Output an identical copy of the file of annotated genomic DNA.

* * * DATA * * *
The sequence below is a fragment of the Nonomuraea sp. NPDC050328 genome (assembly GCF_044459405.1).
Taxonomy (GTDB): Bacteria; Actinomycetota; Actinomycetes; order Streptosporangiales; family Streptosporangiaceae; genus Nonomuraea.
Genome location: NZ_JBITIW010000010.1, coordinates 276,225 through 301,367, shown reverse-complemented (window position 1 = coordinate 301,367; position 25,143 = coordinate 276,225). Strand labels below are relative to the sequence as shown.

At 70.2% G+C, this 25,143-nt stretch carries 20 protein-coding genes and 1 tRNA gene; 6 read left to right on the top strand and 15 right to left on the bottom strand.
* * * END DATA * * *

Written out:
The sequence below is a fragment of the Nonomuraea sp. NPDC050328 genome (assembly GCF_044459405.1).
Taxonomy (GTDB): Bacteria; Actinomycetota; Actinomycetes; order Streptosporangiales; family Streptosporangiaceae; genus Nonomuraea.
Genome location: NZ_JBITIW010000010.1, coordinates 276,225 through 301,367, shown reverse-complemented (window position 1 = coordinate 301,367; position 25,143 = coordinate 276,225). Strand labels below are relative to the sequence as shown.

At 70.2% G+C, this 25,143-nt stretch carries 20 protein-coding genes and 1 tRNA gene; 6 read left to right on the top strand and 15 right to left on the bottom strand.